Of course, I’m referring to the 90s.
The 90s held the best kinds of music. It was the time of punk rock, britpop, grunge, and more importantly, alternative rock (we are named Alternative Echo, after all).
It was the perfect decade for lesser-known bands to strike gold and become overnight sensations.
Enter: “The Way” by Fastball.
Released as the first single off 1998’s All the Pain Money Can Buy, “The Way” catapulted Fastball from a no-name band to international stardom.
Fastball member Tony Scalzo penned the lyrics after gaining inspiration from a newspaper article about the tragic story of a missing elderly couple.
Lela and Raymond Howard left their Salado, Texas home in June 1997 to embark on their journey to the Pioneer Day Festival in Temple, Texas– just 15 miles away. It was a trip they made every year. It should have been a quick drive. But they never did make it to that festival.
Raymond had recently suffered a stroke, while Lela was showing signs of dementia. Even so, as the song goes, “they made up their minds, and they started packing. They left before the sun came up that day.”
Their family and law enforcement began searching. A news report from the time states the disappearance continued to “mystify relatives and law officers from Texas to the East Coast.”
Scalzo was captivated by the headlines and decided to write up what would soon become Fastball’s greatest hit. It wasn’t until after the band had settled on recording the song that the Howards’ vehicle was found at the bottom of a canyon near Hot Springs, Arkansas– hundreds of miles from their original destination.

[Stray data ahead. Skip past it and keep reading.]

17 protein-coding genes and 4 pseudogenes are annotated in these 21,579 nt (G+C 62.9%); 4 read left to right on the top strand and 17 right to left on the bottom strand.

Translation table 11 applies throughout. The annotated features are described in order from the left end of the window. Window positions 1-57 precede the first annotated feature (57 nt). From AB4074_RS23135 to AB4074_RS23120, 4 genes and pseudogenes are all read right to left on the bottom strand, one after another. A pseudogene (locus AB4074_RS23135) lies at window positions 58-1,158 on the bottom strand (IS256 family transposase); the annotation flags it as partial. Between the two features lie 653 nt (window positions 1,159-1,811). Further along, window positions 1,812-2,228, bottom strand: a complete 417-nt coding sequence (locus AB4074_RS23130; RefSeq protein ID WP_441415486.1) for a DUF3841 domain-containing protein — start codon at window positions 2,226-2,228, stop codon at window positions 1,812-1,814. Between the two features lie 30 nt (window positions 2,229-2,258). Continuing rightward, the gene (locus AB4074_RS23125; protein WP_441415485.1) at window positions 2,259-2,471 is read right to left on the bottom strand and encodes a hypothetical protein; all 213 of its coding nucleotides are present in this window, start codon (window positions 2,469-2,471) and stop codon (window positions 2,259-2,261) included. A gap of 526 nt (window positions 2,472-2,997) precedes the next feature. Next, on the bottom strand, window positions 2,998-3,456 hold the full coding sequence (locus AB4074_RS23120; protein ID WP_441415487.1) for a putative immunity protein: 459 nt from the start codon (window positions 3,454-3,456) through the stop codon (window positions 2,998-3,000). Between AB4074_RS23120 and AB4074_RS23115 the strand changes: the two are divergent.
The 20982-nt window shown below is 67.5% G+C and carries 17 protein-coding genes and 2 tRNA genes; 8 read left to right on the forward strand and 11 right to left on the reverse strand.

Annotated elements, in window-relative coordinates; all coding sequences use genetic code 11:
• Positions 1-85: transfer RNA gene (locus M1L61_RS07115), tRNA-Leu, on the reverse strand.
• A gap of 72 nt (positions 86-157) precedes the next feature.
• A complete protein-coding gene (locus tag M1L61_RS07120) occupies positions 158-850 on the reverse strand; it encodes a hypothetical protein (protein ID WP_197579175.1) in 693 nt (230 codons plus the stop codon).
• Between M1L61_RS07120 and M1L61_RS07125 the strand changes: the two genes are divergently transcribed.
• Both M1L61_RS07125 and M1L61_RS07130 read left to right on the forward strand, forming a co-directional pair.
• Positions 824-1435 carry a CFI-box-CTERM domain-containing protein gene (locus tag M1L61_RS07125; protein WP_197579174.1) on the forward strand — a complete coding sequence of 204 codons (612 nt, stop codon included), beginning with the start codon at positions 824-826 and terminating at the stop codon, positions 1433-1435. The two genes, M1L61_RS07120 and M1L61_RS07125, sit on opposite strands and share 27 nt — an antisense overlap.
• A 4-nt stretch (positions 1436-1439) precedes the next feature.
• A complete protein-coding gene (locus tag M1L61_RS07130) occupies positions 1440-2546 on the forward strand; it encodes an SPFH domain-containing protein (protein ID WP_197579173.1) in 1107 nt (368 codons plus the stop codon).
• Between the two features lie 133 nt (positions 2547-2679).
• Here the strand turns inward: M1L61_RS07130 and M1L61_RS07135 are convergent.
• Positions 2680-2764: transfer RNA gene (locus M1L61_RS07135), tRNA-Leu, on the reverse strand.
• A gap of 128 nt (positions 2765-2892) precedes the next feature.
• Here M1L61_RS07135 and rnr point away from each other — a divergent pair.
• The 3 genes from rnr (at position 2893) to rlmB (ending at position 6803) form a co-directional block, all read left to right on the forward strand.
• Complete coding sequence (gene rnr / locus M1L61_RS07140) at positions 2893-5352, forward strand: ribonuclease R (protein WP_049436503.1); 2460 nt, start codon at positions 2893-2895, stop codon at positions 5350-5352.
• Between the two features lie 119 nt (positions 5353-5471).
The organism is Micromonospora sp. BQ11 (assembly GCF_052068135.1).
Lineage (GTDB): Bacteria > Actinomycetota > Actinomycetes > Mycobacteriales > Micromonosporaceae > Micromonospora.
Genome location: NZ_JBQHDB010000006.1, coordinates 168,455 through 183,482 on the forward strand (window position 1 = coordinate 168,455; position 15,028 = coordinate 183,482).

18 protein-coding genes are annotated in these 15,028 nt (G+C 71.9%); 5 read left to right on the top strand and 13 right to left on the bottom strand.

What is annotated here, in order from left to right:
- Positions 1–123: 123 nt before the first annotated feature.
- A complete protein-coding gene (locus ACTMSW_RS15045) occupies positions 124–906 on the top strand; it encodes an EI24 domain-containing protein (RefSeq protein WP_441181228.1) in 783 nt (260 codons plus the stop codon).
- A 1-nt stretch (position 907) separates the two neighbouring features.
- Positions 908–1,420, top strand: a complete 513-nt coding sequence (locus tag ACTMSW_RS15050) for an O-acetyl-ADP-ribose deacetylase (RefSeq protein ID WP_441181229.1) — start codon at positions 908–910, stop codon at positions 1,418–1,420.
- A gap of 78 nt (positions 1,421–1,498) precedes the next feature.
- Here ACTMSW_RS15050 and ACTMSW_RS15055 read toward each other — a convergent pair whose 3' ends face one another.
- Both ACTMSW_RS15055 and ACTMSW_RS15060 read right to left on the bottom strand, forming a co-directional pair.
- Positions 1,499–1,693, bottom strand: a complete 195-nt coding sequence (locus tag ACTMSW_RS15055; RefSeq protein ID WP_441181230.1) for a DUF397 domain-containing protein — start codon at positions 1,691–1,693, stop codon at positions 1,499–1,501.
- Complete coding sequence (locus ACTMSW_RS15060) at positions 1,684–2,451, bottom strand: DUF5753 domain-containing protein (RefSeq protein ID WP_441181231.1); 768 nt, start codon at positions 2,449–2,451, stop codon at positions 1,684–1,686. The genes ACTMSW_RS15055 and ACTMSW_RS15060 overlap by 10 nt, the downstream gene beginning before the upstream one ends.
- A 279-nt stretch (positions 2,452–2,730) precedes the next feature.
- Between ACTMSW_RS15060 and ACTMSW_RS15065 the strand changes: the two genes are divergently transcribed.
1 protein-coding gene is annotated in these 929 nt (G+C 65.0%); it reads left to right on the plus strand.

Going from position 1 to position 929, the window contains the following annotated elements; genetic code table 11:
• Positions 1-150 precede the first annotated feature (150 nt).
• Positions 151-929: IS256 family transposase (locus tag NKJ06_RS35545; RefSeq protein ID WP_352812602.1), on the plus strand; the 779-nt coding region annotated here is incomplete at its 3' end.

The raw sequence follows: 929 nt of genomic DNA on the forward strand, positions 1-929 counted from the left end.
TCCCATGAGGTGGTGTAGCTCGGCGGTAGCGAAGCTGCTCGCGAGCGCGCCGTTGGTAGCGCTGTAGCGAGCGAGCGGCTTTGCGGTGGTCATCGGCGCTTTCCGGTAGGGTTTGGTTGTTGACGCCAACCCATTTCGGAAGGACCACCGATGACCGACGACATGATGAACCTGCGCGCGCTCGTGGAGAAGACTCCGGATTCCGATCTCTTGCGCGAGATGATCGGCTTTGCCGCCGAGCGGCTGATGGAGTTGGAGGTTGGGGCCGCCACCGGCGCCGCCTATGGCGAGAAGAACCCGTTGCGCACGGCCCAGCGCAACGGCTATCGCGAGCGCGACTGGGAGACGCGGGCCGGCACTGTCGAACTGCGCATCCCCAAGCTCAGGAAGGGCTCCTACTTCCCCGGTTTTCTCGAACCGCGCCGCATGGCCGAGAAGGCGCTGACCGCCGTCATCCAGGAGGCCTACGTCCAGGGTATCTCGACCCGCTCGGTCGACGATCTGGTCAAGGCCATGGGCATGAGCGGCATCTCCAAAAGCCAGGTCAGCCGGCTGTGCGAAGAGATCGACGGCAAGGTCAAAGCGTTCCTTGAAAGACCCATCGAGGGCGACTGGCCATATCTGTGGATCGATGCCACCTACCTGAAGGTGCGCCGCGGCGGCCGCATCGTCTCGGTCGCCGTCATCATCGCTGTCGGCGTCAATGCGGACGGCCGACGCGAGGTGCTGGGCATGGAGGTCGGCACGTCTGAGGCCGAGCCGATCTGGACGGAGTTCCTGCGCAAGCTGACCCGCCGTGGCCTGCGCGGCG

The couple did not survive the crash.
It’s a sad story to write a song about, especially considering the characters in this story were real. Still, Scalzo managed to romanticize their deaths, to the point of maybe even bringing peace to the situation. Instead of focusing on devastation and loss, Scalzo focused on a happier ending.
Anyone can see the road that they walk on is paved in gold
And it’s always summer
They’ll never get cold
They’ll never get hungry
They’ll never get old and gray
The song envisions the couple in Heaven now, indicated by the streets of gold. The chorus continues, saying they’re happier where they are now, than they were here on earth.
I’d always wondered what their family thought of Fastball’s song once they heard it plastered all over the radio a year later. Were they happy their parents’ story was immortalized in one of the decade’s biggest hits, or were they angry it was even being focused on? Did they immediately turn off the radio once it came on, or did they listen to it in full, thinking back on happier family memories?
In an interview with WUSA9 in 2017, I finally got my answer.
“I was just blown away,” said Rhonda Alford, Lela’s granddaughter. “I just couldn’t believe somebody would do something like that for my grandma.”
Lela’s son, Hal Ray Copeland, said, “I liked it, really. I liked the song (a lot).” He later added, “My cousin said (Lela) left a star. On TV all the time, a song about her. She would have loved that.”
“The Way” peaked at No. 4 on the Billboard Hot 100 Airplay chart in 1998, while claiming the top spot on Billboard‘s Modern Rock Tracks chart for seven weeks.
The song was voted as one of VH1’s “100 Greatest Songs of the 90s,” and the album All the Pain Money Can Buy went platinum in 1998.
Whether you’ve known the background story for years, or you’re learning about it for the first time now, this song definitely deserves another listen. A great tune and an even greater tribute.